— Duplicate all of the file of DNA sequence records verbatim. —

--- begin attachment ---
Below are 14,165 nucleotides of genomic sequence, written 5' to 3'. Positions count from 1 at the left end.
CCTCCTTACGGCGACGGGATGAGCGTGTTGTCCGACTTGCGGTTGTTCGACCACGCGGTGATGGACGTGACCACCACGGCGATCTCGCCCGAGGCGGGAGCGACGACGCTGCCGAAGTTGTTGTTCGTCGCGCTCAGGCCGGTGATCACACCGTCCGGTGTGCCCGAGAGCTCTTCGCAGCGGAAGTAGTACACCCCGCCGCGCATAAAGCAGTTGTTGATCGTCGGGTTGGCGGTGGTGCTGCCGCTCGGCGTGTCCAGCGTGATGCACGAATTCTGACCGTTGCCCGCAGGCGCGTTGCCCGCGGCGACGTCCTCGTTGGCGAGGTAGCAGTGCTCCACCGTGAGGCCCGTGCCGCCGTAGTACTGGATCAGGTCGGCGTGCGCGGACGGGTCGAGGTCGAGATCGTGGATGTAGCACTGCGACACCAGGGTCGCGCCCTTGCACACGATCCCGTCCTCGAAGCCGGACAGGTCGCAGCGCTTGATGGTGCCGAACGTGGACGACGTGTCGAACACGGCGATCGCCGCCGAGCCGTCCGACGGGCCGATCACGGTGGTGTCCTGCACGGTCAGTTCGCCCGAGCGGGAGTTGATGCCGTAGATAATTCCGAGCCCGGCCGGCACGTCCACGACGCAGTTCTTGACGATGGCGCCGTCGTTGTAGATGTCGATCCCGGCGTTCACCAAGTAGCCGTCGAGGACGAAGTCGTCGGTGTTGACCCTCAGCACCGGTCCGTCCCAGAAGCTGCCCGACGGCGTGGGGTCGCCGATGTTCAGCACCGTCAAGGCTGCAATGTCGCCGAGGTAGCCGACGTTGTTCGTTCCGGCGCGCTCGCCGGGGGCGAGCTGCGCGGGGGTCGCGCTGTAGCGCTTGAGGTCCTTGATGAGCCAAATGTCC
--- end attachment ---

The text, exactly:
Below are 14,165 nucleotides of genomic sequence, written 5' to 3'. Positions count from 1 at the left end.
CCTCCTTACGGCGACGGGATGAGCGTGTTGTCCGACTTGCGGTTGTTCGACCACGCGGTGATGGACGTGACCACCACGGCGATCTCGCCCGAGGCGGGAGCGACGACGCTGCCGAAGTTGTTGTTCGTCGCGCTCAGGCCGGTGATCACACCGTCCGGTGTGCCCGAGAGCTCTTCGCAGCGGAAGTAGTACACCCCGCCGCGCATAAAGCAGTTGTTGATCGTCGGGTTGGCGGTGGTGCTGCCGCTCGGCGTGTCCAGCGTGATGCACGAATTCTGACCGTTGCCCGCAGGCGCGTTGCCCGCGGCGACGTCCTCGTTGGCGAGGTAGCAGTGCTCCACCGTGAGGCCCGTGCCGCCGTAGTACTGGATCAGGTCGGCGTGCGCGGACGGGTCGAGGTCGAGATCGTGGATGTAGCACTGCGACACCAGGGTCGCGCCCTTGCACACGATCCCGTCCTCGAAGCCGGACAGGTCGCAGCGCTTGATGGTGCCGAACGTGGACGACGTGTCGAACACGGCGATCGCCGCCGAGCCGTCCGACGGGCCGATCACGGTGGTGTCCTGCACGGTCAGTTCGCCCGAGCGGGAGTTGATGCCGTAGATAATTCCGAGCCCGGCCGGCACGTCCACGACGCAGTTCTTGACGATGGCGCCGTCGTTGTAGATGTCGATCCCGGCGTTCACCAAGTAGCCGTCGAGGACGAAGTCGTCGGTGTTGACCCTCAGCACCGGTCCGTCCCAGAAGCTGCCCGACGGCGTGGGGTCGCCGATGTTCAGCACCGTCAAGGCTGCAATGTCGCCGAGGTAGCCGACGTTGTTCGTTCCGGCGCGCTCGCCGGGGGCGAGCTGCGCGGGGGTCGCGCTGTAGCGCTTGAGGTCCTTGATGAGCCAAATGTCC